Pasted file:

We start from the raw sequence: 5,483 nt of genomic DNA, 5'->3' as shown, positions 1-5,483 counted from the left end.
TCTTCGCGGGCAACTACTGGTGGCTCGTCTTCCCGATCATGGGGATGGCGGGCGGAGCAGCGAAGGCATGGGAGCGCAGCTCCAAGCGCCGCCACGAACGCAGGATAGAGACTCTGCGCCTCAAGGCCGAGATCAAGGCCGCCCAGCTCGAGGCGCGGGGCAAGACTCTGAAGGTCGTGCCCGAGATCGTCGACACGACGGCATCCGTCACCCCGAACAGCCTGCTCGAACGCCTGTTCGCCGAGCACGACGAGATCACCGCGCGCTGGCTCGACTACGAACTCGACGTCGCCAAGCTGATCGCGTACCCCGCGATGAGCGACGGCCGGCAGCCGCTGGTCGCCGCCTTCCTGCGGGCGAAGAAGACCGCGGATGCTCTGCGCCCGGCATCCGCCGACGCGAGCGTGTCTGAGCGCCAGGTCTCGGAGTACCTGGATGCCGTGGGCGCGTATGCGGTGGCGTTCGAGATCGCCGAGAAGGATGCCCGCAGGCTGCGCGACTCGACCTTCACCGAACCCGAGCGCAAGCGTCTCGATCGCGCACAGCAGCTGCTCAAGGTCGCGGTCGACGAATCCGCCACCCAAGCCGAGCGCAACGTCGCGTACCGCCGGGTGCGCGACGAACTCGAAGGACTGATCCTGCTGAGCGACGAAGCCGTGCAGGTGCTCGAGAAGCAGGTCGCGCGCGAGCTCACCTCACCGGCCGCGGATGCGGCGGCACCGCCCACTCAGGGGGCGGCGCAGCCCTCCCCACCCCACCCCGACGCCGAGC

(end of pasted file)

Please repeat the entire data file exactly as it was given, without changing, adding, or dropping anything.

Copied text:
We start from the raw sequence: 5,483 nt of genomic DNA, 5'->3' as shown, positions 1-5,483 counted from the left end.
TCTTCGCGGGCAACTACTGGTGGCTCGTCTTCCCGATCATGGGGATGGCGGGCGGAGCAGCGAAGGCATGGGAGCGCAGCTCCAAGCGCCGCCACGAACGCAGGATAGAGACTCTGCGCCTCAAGGCCGAGATCAAGGCCGCCCAGCTCGAGGCGCGGGGCAAGACTCTGAAGGTCGTGCCCGAGATCGTCGACACGACGGCATCCGTCACCCCGAACAGCCTGCTCGAACGCCTGTTCGCCGAGCACGACGAGATCACCGCGCGCTGGCTCGACTACGAACTCGACGTCGCCAAGCTGATCGCGTACCCCGCGATGAGCGACGGCCGGCAGCCGCTGGTCGCCGCCTTCCTGCGGGCGAAGAAGACCGCGGATGCTCTGCGCCCGGCATCCGCCGACGCGAGCGTGTCTGAGCGCCAGGTCTCGGAGTACCTGGATGCCGTGGGCGCGTATGCGGTGGCGTTCGAGATCGCCGAGAAGGATGCCCGCAGGCTGCGCGACTCGACCTTCACCGAACCCGAGCGCAAGCGTCTCGATCGCGCACAGCAGCTGCTCAAGGTCGCGGTCGACGAATCCGCCACCCAAGCCGAGCGCAACGTCGCGTACCGCCGGGTGCGCGACGAACTCGAAGGACTGATCCTGCTGAGCGACGAAGCCGTGCAGGTGCTCGAGAAGCAGGTCGCGCGCGAGCTCACCTCACCGGCCGCGGATGCGGCGGCACCGCCCACTCAGGGGGCGGCGCAGCCCTCCCCACCCCACCCCGACGCCGAGC